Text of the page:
Toledo Waterway Initiative to be completed next year

Melissa Burden

        Toledo has been working to eliminate Combined Sewer Overflows (CSOs) as part of the Toledo Waterways Initiative (TWI). The TWI is a multi-million dollar project to upgrade the sewer system and prevent raw sewage runoff from getting into Lake Erie.
        In 2014, Toledo City Council approved a 52 percent sewer rate increase over a six year period to help fund the program. The Initiative is expected to reduce sewage overflows through wastewater storage, sewer separation and improved wastewater treatment. It will consist of over 45 separate projects encompassing 48 square miles over the course of 18 years, at a total cost of $521 million.
        At its conclusion, the TWI will eliminate 80 percent of all overflows to help restore and enhance the Maumee, Swan Creek, Ottawa and Lake Erie waterways.
        The TWI was part of a consent agreement in 2002 between Toledo and the U.S. EPA to be carried out over 15 years. At the end of 2012, about $238 million of the improvements had been completed, according to a report by the Toledo Metropolitan Area Council of Governments (TMACOG).  It includes the development and implementation of a Long Term Control Plan (LTCP) for CSOs. The LTCP was submitted to Ohio EPA in 2005, and was approved in June 2009. It will eliminate nine overflow locations, reduce the number of annual overflow events and overflow volumes by 92%.
        There were 25 major projects in Toledo’s LTCP, including combined sewage storage basins and pipelines, combined sewage tunnel improvements, flow reduction, and sewer separation. LTCP facilities are located at Joe E. Brown Park, the Marina District, the Oakdale/Miami streets area, Toledo’s south end, International Park, and Jamie Farr Park, and other sites.
        One of the major projects already completed was an upgrade of Toledo’s Bay View Wastewater Treatment Plant. It will increase wet weather capacity and storage to prevent overflows during storms, according to Julie Cousino, the TWI program administrator at the Toledo Department of Public Utilities.
        “That was completed in 2006 and since then, we have not had one untreated bypass of sewage,” Cousino said. “Since 2006, sanitary discharges were completely eliminated. I have been supervising the program since 2014. When all is said and done we will have eliminated 650 gallons of untreated sewage from going into the waterways. That is an 80 percent reduction.”
Cousino said the TWI is 97 percent complete and that they have met the consent agreement with the EPA. In all, $527 million will have been spent for the TWI program.     “We currently have all projects designed and contracted,” she said. “Twenty projects have reached completion and five are under construction.”
        Completed projects include construction in Joe E. Brown Park. It consists of an underground 36.3 million gallon CSO storage basin and above ground pumping station that connects structures and pipelines in the Manhattan/Lagrange/Windermere areas. The project was completed December 14, 2017.
        Projects in the Marina District/Dearborn and Oakdale/Miami sites are also completed. International Park was completed and became operational on November 30, 2018.  The project in Jamie Farr Park was also completed in May, 2012.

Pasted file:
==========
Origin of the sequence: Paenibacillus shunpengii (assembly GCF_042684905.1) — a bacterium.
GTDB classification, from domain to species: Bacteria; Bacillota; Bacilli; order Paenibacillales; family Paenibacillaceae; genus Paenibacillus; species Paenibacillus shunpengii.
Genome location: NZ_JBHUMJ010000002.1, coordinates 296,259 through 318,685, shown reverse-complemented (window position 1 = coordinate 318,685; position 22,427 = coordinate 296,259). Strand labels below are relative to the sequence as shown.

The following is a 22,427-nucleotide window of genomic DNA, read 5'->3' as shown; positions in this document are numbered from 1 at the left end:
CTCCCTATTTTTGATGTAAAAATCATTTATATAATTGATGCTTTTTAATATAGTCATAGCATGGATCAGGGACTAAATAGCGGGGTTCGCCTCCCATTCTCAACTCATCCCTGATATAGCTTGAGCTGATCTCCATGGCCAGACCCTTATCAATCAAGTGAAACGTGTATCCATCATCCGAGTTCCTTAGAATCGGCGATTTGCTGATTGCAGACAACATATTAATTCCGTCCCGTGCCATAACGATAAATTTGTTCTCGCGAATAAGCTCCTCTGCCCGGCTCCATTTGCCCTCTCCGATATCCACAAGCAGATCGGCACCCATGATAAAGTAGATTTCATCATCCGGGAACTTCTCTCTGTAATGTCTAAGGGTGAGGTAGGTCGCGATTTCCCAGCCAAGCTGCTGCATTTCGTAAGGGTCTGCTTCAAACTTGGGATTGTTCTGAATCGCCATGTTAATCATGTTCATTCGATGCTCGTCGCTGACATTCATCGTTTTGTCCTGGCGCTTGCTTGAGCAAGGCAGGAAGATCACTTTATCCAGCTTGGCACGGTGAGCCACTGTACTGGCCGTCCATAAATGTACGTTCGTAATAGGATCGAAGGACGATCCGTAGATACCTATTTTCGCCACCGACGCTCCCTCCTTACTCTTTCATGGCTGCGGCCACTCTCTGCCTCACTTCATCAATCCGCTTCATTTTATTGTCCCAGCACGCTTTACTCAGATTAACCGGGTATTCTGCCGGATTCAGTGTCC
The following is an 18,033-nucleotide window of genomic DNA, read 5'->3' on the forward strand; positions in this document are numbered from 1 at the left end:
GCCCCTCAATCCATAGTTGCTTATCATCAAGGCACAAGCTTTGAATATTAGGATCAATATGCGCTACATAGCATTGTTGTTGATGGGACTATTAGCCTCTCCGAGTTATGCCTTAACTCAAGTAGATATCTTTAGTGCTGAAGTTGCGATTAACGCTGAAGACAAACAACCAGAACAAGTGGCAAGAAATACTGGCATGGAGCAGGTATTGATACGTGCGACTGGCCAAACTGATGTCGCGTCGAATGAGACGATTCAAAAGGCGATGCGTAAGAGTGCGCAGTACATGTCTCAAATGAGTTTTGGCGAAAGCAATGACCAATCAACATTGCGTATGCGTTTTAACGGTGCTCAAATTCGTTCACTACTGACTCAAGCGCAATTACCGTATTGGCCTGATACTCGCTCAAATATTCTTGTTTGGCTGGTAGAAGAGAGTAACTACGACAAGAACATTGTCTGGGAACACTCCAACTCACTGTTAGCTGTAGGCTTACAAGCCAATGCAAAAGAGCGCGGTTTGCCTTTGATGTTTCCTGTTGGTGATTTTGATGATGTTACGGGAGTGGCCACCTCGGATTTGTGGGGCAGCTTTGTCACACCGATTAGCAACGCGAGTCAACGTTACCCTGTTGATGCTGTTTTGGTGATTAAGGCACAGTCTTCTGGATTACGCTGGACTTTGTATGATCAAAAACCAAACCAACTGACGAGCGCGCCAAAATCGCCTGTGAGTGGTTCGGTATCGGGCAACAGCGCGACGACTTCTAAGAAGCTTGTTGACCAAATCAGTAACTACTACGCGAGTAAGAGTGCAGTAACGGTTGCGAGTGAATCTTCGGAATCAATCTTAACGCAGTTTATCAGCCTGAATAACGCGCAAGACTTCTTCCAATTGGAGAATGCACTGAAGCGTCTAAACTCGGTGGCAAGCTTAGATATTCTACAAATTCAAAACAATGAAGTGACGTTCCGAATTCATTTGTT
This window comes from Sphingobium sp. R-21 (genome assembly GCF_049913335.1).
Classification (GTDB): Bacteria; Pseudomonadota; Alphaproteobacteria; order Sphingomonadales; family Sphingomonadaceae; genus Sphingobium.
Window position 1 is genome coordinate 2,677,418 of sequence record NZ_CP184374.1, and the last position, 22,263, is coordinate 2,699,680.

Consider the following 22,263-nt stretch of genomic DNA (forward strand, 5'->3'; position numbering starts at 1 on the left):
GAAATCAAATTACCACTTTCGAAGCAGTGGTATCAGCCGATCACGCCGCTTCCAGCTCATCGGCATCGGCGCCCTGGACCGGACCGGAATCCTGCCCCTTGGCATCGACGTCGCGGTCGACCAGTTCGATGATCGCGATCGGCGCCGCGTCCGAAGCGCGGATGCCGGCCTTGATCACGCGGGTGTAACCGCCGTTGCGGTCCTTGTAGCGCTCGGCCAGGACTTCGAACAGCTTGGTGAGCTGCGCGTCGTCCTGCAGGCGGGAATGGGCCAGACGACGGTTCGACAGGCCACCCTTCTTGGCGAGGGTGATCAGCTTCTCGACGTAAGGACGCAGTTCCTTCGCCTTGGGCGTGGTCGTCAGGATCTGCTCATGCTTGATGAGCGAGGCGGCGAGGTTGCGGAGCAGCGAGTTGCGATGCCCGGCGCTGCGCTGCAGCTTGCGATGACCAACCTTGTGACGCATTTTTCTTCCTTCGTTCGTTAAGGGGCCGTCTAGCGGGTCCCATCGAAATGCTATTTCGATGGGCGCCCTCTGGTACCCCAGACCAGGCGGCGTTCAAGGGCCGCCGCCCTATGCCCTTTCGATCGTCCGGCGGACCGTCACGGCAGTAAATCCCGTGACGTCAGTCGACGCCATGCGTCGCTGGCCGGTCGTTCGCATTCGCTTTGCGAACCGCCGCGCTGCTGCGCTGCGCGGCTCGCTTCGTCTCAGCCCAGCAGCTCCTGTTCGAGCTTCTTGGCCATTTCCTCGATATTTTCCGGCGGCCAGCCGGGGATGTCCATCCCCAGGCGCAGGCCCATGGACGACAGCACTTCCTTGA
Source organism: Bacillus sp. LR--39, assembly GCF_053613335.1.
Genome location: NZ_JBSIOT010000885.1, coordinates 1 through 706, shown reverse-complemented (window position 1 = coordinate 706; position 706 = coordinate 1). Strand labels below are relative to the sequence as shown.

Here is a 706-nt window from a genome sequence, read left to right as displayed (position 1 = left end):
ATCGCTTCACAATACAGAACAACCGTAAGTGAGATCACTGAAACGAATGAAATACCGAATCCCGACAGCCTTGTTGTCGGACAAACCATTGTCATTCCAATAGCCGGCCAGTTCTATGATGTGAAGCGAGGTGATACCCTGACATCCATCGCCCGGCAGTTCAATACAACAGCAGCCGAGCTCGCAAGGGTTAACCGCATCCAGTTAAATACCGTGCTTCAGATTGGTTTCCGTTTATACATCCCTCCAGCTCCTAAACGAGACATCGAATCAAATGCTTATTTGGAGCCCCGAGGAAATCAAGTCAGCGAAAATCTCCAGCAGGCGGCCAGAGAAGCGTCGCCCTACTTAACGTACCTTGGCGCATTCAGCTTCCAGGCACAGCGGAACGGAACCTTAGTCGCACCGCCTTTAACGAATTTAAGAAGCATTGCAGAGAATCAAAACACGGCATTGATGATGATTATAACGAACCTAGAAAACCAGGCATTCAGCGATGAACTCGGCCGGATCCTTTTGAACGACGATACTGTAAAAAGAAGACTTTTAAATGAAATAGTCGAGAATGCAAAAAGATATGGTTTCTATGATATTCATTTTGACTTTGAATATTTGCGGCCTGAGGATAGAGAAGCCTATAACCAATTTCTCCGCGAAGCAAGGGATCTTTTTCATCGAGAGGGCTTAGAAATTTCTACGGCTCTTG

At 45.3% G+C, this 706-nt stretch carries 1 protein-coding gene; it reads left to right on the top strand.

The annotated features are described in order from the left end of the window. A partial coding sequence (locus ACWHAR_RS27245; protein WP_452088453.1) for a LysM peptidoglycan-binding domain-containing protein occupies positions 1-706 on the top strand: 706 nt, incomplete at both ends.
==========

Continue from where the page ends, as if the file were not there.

TWI and project partner E. S. Wagner Company were awarded the 2019 “Project of the Year” by the Toledo Section of the American Society of Civil Engineers (ASCE) for the International Park Storage Basin project.
        Current projects include the downtown storage basin.
        “This project entails construction along Superior Street to a downtown tunnel,” Cousino said. “Drop shafts at Adams and Superior streets and at Orange and Superior streets will be completed by the end of this year.”
        Swan Creek North is the site of a sewer separation project consisting of a new storm sewer. The existing combined sewer is now just a sanitary sewer.
        “We are finishing that up now,” she said. “It will be completed by the end of August.”
        Paine and Fasset streets are two locations getting regulator modifications to regulate stormwater flow. The project will be completed by the end of September.
        “They have to have a larger capacity during bigger rain events,” Cousino explained. “All in all, the TWI is reducing the frequency of overflows at outfall locations along the Maumee and Ottawa rivers and Swan Creek.”     
Toledo had 34 overflows prior to the consent decree with the Ohio EPA.
        “We had to eliminate eight of the CSOs as part of the consent decree,” Cousino explained. “We have eliminated seven so far. The remaining outfall will now be significantly reduced. We will have gone from 34 events per year to three per year because of the reduction in CSOs.”
        So, are we saving Lake Erie?
        “Yes,” said Cousino.
        “TWI is reducing the amount of water pollution that goes into area waterways,” she said. “That in itself is helping to save the lake. In the last five years, the construction of TWI projects has reduced pollution. That alone will have a major impact on the lake.”              
          Once the TWI projects are completed next year, Toledo will then show the Ohio EPA that it is in compliance. Evaluation of all of the facilities will be ongoing to make sure everything is working properly.
For more information on TWI, please visit toledowaterways


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